Slaughterhouse-five, Or, The Children's Crusade: A Duty-dance with Death

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Dial Press, 1969 - Fiction - 275 pages
192 Reviews
Billy Pilgrim is the son of an American barber. He serves as a chaplain's assistant in World War II, is captured by the Germans, and he survives the largest massacre in European history--the fire bombing of Dresden. After the war Billy makes a great deal of money as an optometrist, and on his wedding night he is kidnapped by a flying saucer from the planet Tralfamadore. So begins a modern classic by a master storyteller.

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I know he even admitted to being a crappy writer... - LibraryThing
Well-written, interesting and educational. - LibraryThing
But I just don't enjoy the writing. - LibraryThing
I love his satirical style and off-kilter prose. - LibraryThing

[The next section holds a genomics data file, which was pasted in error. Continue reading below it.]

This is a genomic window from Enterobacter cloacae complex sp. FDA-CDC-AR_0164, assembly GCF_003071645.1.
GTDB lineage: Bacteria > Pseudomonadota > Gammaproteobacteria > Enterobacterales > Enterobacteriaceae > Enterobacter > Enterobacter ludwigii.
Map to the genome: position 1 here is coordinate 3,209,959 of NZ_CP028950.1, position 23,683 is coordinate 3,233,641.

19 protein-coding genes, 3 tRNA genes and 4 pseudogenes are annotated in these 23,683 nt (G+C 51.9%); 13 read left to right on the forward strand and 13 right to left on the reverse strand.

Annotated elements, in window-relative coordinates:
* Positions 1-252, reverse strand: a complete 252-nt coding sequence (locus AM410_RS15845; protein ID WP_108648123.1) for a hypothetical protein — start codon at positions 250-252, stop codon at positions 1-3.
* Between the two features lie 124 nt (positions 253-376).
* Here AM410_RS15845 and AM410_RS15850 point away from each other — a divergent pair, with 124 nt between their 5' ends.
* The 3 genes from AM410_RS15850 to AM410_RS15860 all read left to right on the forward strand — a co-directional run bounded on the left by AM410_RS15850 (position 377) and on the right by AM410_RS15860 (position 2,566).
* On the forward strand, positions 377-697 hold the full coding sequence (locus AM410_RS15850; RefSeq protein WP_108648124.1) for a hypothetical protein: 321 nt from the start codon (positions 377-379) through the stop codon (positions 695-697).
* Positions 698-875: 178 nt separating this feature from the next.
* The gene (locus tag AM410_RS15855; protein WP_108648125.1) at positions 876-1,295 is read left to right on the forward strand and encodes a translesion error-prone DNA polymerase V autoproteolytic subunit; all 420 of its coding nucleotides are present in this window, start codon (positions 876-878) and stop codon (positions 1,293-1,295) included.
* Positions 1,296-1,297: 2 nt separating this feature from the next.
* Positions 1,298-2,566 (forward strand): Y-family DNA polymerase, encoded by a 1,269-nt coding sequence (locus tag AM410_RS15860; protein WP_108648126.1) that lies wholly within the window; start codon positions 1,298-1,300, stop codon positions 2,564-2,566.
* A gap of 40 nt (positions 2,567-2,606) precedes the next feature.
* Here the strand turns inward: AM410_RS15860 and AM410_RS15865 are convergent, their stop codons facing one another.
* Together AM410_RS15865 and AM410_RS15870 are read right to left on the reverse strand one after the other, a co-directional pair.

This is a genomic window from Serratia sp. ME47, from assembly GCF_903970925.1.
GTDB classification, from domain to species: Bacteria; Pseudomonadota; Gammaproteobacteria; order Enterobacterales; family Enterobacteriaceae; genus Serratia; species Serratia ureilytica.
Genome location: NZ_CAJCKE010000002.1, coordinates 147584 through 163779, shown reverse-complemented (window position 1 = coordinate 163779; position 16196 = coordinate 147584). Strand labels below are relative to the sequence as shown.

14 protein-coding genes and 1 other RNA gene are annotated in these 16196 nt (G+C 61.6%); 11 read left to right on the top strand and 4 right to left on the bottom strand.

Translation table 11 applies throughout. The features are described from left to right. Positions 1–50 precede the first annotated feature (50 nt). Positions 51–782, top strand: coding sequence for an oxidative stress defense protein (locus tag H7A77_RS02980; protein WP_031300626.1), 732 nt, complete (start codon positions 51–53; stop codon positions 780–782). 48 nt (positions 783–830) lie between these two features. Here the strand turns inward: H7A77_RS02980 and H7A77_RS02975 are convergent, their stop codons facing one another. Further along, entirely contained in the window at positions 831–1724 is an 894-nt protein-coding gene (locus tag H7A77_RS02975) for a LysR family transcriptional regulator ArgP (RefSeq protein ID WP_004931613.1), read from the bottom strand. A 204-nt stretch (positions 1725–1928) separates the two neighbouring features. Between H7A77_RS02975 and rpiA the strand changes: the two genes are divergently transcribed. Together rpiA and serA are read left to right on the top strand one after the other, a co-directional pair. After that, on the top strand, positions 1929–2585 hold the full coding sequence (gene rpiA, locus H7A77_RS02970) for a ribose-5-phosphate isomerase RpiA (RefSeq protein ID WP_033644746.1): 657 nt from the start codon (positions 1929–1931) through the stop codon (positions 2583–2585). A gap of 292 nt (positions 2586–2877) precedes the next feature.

What I enjoyed the most was his introduction. - LibraryThing
Vonnegut's selection of words and phrases is powerful. - LibraryThing

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User Review  - lavaturtle - LibraryThing

I should have liked this book. The science-fiction-y story, what there is of it, is good. The anti-war message is good. But the storytelling just didn't work out. Read full review

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User Review  - BayardUS - LibraryThing

Vonnegut has the talent of writing books that make you feel like he's sitting with you and telling you a story, instead there just being words printed on a page. This makes his books always a pleasure ... Read full review

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Contents

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29
III
66
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About the author (1969)

Kurt Vonnegut's black humor, satiric voice, and incomparable imagination first captured America's attention in The Sirens of Titan in 1959 and established him as “a true artist” (The New York Times) with Cat's Cradle in 1963. He was, as Graham Greene declared, “one of the best living American writers.” Mr. Vonnegut passed away in April 2007.

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